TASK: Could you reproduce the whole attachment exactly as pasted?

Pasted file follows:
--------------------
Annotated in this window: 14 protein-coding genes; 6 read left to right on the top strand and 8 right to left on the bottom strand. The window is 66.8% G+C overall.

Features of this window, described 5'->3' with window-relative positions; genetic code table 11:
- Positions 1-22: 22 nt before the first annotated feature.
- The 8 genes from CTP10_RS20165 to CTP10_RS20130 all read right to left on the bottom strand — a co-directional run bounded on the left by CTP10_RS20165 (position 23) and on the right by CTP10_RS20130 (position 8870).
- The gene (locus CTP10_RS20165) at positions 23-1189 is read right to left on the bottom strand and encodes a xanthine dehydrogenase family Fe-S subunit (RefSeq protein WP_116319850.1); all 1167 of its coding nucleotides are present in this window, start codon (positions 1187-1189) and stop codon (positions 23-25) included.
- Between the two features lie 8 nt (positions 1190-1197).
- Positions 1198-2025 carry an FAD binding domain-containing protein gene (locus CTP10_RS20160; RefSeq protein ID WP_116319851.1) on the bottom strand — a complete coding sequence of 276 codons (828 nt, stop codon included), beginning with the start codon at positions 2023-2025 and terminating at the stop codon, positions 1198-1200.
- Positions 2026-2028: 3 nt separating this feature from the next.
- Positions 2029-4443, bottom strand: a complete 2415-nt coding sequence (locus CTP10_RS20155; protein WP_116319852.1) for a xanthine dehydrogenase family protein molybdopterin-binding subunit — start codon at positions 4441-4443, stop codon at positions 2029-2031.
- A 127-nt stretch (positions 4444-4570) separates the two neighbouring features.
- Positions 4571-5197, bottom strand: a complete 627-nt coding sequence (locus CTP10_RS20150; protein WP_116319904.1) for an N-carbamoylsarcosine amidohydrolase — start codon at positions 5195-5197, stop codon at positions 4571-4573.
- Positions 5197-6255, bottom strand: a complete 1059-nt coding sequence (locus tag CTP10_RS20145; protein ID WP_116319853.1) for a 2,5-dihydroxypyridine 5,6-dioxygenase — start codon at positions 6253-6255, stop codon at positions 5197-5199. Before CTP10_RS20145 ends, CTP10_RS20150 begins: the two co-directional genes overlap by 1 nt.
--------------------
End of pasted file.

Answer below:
Annotated in this window: 14 protein-coding genes; 6 read left to right on the top strand and 8 right to left on the bottom strand. The window is 66.8% G+C overall.

Features of this window, described 5'->3' with window-relative positions; genetic code table 11:
- Positions 1-22: 22 nt before the first annotated feature.
- The 8 genes from CTP10_RS20165 to CTP10_RS20130 all read right to left on the bottom strand — a co-directional run bounded on the left by CTP10_RS20165 (position 23) and on the right by CTP10_RS20130 (position 8870).
- The gene (locus CTP10_RS20165) at positions 23-1189 is read right to left on the bottom strand and encodes a xanthine dehydrogenase family Fe-S subunit (RefSeq protein WP_116319850.1); all 1167 of its coding nucleotides are present in this window, start codon (positions 1187-1189) and stop codon (positions 23-25) included.
- Between the two features lie 8 nt (positions 1190-1197).
- Positions 1198-2025 carry an FAD binding domain-containing protein gene (locus CTP10_RS20160; RefSeq protein ID WP_116319851.1) on the bottom strand — a complete coding sequence of 276 codons (828 nt, stop codon included), beginning with the start codon at positions 2023-2025 and terminating at the stop codon, positions 1198-1200.
- Positions 2026-2028: 3 nt separating this feature from the next.
- Positions 2029-4443, bottom strand: a complete 2415-nt coding sequence (locus CTP10_RS20155; protein WP_116319852.1) for a xanthine dehydrogenase family protein molybdopterin-binding subunit — start codon at positions 4441-4443, stop codon at positions 2029-2031.
- A 127-nt stretch (positions 4444-4570) separates the two neighbouring features.
- Positions 4571-5197, bottom strand: a complete 627-nt coding sequence (locus CTP10_RS20150; protein WP_116319904.1) for an N-carbamoylsarcosine amidohydrolase — start codon at positions 5195-5197, stop codon at positions 4571-4573.
- Positions 5197-6255, bottom strand: a complete 1059-nt coding sequence (locus tag CTP10_RS20145; protein ID WP_116319853.1) for a 2,5-dihydroxypyridine 5,6-dioxygenase — start codon at positions 6253-6255, stop codon at positions 5197-5199. Before CTP10_RS20145 ends, CTP10_RS20150 begins: the two co-directional genes overlap by 1 nt.